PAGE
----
Young volunteers gather at the Y to pack gift boxes for needy kids overseas
Young volunteers pack plastic containers with gifts for needy children overseas at Suntree YMCA Family Center as part of Operation Christmas Child.
Photo by Mike Gaffey
For a few hours on Nov. 19, Suntree YMCA Family Center resembled Santa’s workshop.
About a dozen young volunteers gathered at the health club at 6300 N. Wickham Road, Suite 114 and packed toys, school supplies and toiletries for needy children into shoebox-sized plastic containers.
The 350 containers, as well as shoeboxes donated by Y members and other individuals, family members, groups and churches, will be distributed around the globe as part of Operation Christmas Child, the world’s largest Christmas project of its kind. Children in more than 130 countries have received more than 113 million gift-filled shoeboxes and containers, thanks to the annual drive.
“They go to Africa, Asia, India, South America, a lot of war-torn countries,” Suntree YMCA Operations Director Joe Rowlette said of the gift boxes. “Anywhere in need.”
Members of the group God’s SQUAD gave up part of their Saturday to prepare the gift boxes. Although they are not officially affiliated with St. Mary’s Catholic School or the church, the volunteers are current or former students of the prekindergarten-through-eighth-grade school.
“It teaches this kids to give back,” Rowlette said. “A lot of these kids also brought a box. So whether you went to the store to buy stuff or if you packed it, you’re getting a sense of ‘Hey, I’m doing something for somebody else.’ “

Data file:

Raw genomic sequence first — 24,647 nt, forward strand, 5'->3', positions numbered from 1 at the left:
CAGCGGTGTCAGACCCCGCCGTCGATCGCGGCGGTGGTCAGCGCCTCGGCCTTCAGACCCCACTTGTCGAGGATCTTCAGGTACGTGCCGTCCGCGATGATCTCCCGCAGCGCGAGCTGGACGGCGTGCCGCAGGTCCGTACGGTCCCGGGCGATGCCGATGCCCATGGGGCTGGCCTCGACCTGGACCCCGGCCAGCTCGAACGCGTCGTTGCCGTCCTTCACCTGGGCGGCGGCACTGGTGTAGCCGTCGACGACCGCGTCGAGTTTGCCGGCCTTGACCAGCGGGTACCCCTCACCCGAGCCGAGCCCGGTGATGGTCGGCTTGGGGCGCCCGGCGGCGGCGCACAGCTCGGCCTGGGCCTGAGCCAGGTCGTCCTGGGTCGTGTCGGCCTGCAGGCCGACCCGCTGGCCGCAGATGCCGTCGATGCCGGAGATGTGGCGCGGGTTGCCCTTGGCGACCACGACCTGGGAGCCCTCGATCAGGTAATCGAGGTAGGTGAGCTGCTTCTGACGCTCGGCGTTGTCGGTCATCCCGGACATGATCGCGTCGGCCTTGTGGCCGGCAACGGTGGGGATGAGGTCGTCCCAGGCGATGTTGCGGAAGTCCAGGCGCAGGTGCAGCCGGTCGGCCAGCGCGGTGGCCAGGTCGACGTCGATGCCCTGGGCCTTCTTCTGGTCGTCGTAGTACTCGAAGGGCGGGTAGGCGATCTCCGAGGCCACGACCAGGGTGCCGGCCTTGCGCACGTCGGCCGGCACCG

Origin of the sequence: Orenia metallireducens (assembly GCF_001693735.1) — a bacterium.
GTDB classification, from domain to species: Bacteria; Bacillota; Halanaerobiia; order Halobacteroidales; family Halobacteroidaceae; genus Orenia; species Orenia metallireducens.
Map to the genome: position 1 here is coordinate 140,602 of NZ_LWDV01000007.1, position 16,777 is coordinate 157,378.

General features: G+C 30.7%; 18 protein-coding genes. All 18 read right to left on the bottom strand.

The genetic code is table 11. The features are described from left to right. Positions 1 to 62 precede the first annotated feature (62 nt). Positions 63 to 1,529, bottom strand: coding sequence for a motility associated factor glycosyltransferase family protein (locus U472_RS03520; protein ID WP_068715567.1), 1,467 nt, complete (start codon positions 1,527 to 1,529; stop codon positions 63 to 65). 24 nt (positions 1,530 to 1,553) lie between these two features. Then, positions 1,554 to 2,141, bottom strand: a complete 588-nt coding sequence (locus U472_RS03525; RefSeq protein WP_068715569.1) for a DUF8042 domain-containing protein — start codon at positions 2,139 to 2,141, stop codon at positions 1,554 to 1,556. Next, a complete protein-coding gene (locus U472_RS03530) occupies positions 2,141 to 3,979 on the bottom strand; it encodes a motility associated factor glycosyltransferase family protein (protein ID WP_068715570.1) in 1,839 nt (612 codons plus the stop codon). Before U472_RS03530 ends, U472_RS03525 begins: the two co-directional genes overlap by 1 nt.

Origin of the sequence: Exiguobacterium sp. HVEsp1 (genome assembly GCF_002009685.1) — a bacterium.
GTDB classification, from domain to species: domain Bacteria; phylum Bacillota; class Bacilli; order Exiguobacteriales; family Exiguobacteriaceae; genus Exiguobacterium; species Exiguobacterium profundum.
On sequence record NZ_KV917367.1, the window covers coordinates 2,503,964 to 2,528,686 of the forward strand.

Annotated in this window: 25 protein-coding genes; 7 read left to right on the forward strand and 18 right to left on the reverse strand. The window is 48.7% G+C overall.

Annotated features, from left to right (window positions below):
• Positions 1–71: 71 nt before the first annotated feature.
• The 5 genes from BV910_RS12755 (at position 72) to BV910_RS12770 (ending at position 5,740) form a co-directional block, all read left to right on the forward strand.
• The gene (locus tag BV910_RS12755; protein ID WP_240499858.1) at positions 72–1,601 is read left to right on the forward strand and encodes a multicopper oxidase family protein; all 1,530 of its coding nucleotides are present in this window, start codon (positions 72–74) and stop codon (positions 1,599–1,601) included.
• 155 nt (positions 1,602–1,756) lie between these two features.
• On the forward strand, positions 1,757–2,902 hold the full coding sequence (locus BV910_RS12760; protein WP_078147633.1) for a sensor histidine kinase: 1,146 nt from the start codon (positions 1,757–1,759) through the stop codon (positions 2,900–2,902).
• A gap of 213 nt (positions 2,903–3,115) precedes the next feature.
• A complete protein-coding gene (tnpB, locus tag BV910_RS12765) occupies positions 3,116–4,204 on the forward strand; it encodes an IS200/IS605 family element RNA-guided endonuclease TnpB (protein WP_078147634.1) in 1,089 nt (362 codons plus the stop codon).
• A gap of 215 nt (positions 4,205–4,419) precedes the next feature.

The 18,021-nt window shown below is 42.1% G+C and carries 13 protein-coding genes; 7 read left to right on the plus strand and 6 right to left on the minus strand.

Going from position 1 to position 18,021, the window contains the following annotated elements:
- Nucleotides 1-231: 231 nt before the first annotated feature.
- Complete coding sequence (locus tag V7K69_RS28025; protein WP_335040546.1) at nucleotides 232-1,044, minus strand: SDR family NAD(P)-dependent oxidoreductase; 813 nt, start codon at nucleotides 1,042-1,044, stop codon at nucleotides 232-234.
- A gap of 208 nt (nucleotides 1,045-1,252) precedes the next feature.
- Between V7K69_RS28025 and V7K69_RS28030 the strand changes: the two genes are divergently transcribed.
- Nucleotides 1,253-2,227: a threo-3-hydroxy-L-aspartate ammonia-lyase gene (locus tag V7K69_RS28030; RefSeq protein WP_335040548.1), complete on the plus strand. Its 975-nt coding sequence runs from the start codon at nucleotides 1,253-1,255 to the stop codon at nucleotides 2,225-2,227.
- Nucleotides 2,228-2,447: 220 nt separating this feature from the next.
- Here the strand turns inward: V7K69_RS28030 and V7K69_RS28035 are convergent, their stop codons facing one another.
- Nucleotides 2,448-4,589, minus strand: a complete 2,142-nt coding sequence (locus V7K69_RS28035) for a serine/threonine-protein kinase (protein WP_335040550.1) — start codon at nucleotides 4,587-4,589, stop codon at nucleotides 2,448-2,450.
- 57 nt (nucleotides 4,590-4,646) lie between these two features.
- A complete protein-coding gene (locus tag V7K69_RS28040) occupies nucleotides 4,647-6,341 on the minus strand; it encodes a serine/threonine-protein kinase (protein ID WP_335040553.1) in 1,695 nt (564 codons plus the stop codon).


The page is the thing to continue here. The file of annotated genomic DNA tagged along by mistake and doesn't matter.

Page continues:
Volunteers sorted through items purchased through a donor’s cash gift and a donation from Dollar Tree, Rowlette said. Items were sorted for boys and girls in ages 2 to 4, 5 to 9 and 10 to 14.
The finished boxes were sent to Boone, N.C., headquarters of Samaritan’s Purse, a non-denominational Christian International Relief organization which presents the annual gift drive. From Boone, the boxes are distributed worldwide.
It’s the 20th year that YMCA of Central Florida has taken part in the project. In 2014, the Y collected more than 25,000 gift-filled shoeboxes.
The program has been around long enough now that Rowlette has met three college students now in the U.S. who received gift boxes as children.
“All three times they all still had one gift from the box,” he said. “Usually it’s a stuffed animal, and that’s why we try to pack a stuffed animal when we can. But whatever it is, they always tend to hold on to one thing from that box. And they all brought it with them when they came to college. And what they do is when they’re older, they become spokesmen for the program.”